The expanding trade in hongmu (rare and valuable “red wood” used primarily for antique-style furniture in China) has driven successive boom and bust cycles all over the world, marked by unsustainable harvest, multiple legal violations (theft, smuggling, corruption) and violence in source countries
The vaquita’s plight as the world’s most endangered cetacean species is not due to direct threats such as hunting. Instead, its plummeting numbers are due to indiscriminate killing in illegal gillnets used to poach critically endangered totoaba fish
Criminality and corruption have swept a flood of endangered rosewood exports from Laos and Cambodia which fundamentally violate trade protections imposed by the UN Convention on International Trade in Endangered Species (CITES)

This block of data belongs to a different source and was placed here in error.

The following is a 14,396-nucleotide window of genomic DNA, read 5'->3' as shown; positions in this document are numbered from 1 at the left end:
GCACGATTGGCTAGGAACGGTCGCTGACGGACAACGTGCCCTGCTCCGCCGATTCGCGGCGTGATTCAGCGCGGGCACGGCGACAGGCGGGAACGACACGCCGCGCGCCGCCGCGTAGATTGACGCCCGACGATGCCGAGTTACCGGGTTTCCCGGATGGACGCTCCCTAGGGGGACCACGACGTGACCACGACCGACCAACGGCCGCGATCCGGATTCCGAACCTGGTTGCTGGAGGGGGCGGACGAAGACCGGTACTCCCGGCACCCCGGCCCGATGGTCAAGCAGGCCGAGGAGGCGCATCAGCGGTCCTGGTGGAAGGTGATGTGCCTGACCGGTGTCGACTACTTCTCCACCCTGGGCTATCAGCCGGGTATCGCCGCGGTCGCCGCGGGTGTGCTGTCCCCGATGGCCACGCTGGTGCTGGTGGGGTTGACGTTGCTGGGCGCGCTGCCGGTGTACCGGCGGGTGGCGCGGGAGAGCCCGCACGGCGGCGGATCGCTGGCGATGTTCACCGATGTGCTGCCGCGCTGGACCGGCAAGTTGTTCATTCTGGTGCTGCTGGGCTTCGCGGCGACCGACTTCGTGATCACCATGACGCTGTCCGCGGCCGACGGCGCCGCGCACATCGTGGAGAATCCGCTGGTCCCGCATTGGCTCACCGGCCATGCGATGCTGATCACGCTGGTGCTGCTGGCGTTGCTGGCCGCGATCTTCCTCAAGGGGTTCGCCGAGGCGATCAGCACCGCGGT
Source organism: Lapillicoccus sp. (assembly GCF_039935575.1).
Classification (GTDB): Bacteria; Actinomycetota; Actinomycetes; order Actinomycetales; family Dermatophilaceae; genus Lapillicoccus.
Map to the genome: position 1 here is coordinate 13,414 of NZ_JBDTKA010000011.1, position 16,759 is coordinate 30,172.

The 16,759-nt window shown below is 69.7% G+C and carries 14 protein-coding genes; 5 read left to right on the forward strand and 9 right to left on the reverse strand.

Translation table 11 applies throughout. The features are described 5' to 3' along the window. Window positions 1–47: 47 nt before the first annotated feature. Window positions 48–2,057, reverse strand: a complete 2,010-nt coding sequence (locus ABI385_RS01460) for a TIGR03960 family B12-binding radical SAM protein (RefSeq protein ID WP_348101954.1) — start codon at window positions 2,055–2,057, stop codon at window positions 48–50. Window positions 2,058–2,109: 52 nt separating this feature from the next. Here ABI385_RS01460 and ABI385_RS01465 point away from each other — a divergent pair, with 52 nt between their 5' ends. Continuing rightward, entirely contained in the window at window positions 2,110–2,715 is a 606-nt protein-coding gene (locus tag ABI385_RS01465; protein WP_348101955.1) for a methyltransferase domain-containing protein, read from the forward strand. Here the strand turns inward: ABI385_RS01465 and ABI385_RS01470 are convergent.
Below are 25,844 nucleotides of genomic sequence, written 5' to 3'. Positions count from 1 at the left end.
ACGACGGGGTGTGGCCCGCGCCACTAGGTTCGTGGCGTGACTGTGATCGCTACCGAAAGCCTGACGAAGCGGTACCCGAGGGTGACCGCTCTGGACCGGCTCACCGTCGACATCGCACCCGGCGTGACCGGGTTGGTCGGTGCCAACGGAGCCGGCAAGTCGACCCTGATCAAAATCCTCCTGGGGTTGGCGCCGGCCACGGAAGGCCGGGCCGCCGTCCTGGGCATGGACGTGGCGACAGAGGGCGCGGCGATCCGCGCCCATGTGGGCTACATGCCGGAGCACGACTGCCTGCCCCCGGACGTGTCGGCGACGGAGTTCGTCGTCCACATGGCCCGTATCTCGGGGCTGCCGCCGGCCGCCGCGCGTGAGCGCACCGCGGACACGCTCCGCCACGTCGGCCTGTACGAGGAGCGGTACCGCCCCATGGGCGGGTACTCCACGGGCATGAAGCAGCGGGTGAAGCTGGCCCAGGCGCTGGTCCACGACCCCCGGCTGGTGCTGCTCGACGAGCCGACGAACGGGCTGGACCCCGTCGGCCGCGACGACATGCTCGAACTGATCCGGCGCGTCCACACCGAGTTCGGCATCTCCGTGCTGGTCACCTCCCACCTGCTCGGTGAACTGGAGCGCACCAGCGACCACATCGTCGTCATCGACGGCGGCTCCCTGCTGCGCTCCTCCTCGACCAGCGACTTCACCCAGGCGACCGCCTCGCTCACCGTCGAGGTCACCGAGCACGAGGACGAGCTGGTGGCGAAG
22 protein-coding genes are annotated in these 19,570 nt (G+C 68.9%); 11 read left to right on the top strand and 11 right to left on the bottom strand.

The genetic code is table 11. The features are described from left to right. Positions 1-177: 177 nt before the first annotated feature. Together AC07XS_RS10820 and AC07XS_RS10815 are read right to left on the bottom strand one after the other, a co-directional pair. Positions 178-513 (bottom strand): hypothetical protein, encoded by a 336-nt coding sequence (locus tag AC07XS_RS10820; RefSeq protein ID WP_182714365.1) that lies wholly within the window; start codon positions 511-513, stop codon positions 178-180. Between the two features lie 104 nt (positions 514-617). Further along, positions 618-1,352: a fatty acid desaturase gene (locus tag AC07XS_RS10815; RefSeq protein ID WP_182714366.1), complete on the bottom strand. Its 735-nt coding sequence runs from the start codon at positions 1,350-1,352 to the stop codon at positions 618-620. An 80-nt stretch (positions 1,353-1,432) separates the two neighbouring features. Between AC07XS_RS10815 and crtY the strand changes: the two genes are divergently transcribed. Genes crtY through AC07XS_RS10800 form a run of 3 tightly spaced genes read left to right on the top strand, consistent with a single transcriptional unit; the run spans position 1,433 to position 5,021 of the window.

Legal loopholes in a 2015 Indonesian Ministery of Trade Decree are exploited by a coterie of timber traders masquerading as small and medium enterprises. This significantly weakens Indonesia’s flagship timber legality scheme by exempting 15 product types from requirements to certify timber sources and factory practices
A briefing for the 66th meeting of the CITES Standing Committee, January 2016. Hongmu is the Chinese term for high-end reproduction furniture made from richly hued durable tropical hardwoods, a sector posting a significant threat to the timber species targeted.
A new report to the 66th Standing Committee of CITES calling for an urgent crackdown on the illegal trade in endangered totoaba fish swim bladders which is driving the critically endangered vaquita porpoise to extinction as collateral damage